Open for business

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My brother-in-law came through town the other night and invited me to grab dinner with him.

My wife and kids were out doing youth group things for the evening, so I had some time on my hands, and it was just going to be the two of us. It’s always good to have family in town, but I really enjoy hanging out with my brother-in-law and consider him a close friend.

We had a little trouble figuring out where to go. It was a Sunday night after 7 p.m., which left us uncertain as to which fine dining establishments would be open for business. We finally decided to simply drive through town and see what was available.

As we made our way through the thriving metropolis of Seymour, we quickly realized that there were many restaurants available to us, only compounding the difficulty of our decision. We finally settled on Bonanza Steak and BBQ. (Note: We did try to shop local, but they were closed.)

With the exception of a family party that was going on, the dining room was fairly empty. Our server was very attentive, keeping drinks filled and plates clear. We had a great time enjoying good food and conversation.

Time is no respecter of good company or conversation, and before we knew it, the staff began preparing to shut down shop for the night. I looked down at my watch and there were only 15 minutes to closing time. As we began working up the motivation to exit, the doors opened and a couple entered.

There is nothing more deflating than having customers show up when you’re on the verge of shutting it down. Having served in the food industry in the past, I was curious as to how the exchange would play out between the hostess and the hungry customers-to-be.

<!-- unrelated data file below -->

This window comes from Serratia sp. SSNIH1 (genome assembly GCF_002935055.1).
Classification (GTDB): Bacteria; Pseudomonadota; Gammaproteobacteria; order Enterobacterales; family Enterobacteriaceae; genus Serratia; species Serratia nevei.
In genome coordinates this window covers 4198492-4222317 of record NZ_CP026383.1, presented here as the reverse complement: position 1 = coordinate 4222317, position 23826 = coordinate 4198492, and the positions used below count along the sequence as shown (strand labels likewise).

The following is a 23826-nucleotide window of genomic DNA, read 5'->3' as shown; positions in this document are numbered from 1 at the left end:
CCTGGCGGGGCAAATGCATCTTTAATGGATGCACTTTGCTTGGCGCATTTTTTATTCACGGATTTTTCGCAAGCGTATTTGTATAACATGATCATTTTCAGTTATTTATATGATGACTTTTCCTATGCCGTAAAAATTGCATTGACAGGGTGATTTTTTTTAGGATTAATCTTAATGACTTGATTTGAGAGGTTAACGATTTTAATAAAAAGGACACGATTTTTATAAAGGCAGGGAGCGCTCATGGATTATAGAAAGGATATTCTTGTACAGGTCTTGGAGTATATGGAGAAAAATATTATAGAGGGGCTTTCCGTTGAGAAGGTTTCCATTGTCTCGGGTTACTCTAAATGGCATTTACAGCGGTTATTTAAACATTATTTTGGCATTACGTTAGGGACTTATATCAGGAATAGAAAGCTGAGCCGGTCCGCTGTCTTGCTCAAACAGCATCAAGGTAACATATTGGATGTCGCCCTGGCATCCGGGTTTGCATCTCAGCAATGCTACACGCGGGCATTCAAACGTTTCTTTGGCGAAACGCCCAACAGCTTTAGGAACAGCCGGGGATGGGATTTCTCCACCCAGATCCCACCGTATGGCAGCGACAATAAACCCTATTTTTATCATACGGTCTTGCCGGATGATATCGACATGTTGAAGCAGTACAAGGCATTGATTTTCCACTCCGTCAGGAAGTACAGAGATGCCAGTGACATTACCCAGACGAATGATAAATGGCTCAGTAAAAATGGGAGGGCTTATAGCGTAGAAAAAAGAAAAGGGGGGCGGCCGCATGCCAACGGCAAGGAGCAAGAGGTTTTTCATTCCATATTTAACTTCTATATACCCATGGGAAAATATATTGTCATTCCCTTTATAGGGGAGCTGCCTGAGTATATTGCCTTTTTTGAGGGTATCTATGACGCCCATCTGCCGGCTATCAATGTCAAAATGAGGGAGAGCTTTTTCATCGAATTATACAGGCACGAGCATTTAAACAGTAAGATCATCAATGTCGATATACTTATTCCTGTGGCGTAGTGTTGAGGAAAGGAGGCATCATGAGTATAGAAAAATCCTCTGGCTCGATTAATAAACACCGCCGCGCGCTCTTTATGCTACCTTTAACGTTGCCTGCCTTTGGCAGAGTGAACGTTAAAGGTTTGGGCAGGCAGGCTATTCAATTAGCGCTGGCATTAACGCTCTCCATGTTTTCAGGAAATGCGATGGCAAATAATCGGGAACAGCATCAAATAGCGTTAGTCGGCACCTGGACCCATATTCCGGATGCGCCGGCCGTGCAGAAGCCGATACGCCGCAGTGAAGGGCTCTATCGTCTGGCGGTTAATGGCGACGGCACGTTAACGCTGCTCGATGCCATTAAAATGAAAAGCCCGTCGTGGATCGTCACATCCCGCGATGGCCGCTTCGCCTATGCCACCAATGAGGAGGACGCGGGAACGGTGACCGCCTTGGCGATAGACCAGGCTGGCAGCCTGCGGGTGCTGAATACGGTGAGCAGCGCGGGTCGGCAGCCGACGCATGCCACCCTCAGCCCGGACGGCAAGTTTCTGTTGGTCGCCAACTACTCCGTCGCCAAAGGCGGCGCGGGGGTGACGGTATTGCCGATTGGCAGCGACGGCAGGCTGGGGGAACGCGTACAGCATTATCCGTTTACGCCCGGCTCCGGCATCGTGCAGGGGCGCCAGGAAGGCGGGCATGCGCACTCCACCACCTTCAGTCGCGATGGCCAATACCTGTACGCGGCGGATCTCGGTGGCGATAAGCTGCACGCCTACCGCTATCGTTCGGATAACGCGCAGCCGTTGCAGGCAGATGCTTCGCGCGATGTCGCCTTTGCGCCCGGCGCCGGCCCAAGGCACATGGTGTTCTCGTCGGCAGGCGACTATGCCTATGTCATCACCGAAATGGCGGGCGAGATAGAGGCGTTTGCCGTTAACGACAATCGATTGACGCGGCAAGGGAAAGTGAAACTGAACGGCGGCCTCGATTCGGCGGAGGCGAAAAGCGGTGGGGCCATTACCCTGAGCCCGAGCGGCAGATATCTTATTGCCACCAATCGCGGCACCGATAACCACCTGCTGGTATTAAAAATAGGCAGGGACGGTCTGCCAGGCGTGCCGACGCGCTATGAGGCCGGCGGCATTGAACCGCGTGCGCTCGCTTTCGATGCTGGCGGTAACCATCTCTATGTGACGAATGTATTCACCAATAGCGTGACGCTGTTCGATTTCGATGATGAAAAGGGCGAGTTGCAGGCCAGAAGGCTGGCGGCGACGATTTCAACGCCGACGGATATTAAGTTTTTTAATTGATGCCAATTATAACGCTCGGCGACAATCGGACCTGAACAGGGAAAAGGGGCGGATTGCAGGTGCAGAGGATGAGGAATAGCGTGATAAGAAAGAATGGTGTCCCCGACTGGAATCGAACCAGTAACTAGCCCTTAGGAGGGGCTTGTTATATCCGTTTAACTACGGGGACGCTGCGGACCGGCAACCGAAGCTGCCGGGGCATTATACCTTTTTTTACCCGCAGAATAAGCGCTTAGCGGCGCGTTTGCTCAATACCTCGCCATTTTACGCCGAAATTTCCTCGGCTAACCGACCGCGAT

She politely welcomed the couple to the restaurant and asked if it was just the two of them or if more would be joining them. They indicated that it would just be the two of them, if it wasn’t too late. The server, hearing the conversation, quickly jumped in to assure the would-be customers that they were more than welcome and that she would be happy to serve them.

As the couple made their way through the salad bar, they commented on how impressed they were at the level of service. The food was good, but it was the willingness of the staff to give their best effort all the way to the end of their shift and beyond that made the biggest impact.

Every day, we are presented with numerous opportunities. It is up to us to decide whether or not we will be open to those opportunities and how we will perform when the time comes. Those opportunities don’t always come in the ways or at the times when we want them. It falls to us to decide whether we will dig deeper and work a little harder in order to make a bigger and better impact, or if we’ll just cruise to the end, simply trying to do our time.

In Galatians 6:9, Paul writes, “Let us not become weary in doing good, for at the proper time, we will reap a harvest if we do not give up.” We must be careful not to allow fatigue and frustration determine the actions and attitudes we exhibit.

It is easy to become discouraged, annoyed, apathetic or even angry toward the people and situations we deal with day in and day out. We may be tempted to think that it isn’t worth the effort.

The truth, however, is that we don’t know what our push to do a little more good might mean for those who are on the receiving end. Further, we don’t know the impact and encouragement we might bring to those we encounter.

I know I walked out of Bonanza the other night with a little more joy in my heart and a little more pride in the people in my community, all because they stayed open for business a little bit longer than required.

The Rev. Dr. Jeremy Myers is the lead pastor of First Baptist Church in Seymour. Read his blog at jeremysmyers.com. Send comments to [email protected].

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